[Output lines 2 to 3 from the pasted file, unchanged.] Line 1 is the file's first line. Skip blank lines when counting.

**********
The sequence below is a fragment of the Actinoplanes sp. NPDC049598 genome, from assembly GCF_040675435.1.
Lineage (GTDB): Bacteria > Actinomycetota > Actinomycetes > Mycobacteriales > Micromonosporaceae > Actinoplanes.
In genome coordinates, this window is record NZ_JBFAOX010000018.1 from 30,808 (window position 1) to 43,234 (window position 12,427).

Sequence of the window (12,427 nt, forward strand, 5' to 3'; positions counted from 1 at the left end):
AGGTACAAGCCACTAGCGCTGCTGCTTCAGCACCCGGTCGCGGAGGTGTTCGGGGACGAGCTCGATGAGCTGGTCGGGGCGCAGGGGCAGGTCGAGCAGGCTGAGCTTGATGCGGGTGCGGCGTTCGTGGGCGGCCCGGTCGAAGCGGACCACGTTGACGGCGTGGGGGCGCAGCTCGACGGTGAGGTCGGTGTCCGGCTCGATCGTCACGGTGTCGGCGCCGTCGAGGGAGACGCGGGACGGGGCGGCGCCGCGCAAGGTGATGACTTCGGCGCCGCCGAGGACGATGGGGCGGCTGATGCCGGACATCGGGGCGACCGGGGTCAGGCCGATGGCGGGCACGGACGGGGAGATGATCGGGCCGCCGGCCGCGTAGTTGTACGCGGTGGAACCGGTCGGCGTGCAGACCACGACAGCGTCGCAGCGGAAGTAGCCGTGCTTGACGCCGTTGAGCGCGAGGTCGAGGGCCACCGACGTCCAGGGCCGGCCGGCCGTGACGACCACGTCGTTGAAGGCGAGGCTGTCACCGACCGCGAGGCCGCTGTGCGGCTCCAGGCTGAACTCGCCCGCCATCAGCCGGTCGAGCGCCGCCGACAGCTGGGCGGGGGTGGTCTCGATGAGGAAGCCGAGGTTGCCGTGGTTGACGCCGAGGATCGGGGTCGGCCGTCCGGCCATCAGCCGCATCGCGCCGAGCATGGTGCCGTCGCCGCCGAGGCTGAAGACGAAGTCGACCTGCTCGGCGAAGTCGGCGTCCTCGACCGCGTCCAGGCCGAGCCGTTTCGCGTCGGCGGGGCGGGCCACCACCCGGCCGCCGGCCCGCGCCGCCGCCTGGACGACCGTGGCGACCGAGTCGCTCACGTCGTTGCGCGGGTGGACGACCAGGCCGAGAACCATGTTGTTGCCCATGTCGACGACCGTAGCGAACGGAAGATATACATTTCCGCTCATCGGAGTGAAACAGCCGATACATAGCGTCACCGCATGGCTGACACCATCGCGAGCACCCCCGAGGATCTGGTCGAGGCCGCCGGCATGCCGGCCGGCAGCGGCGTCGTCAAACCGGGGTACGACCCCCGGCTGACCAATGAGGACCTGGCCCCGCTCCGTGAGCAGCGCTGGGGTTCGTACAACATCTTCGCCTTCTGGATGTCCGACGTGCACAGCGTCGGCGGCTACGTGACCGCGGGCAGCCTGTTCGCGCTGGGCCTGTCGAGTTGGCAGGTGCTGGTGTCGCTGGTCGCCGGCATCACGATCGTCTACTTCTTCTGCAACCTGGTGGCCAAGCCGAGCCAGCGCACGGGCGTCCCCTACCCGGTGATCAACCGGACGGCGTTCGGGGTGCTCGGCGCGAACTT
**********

Lineage (GTDB): Bacteria > Actinomycetota > Actinomycetes > Mycobacteriales > Micromonosporaceae > Actinoplanes.
In genome coordinates, this window is record NZ_JBFAOX010000018.1 from 30,808 (window position 1) to 43,234 (window position 12,427).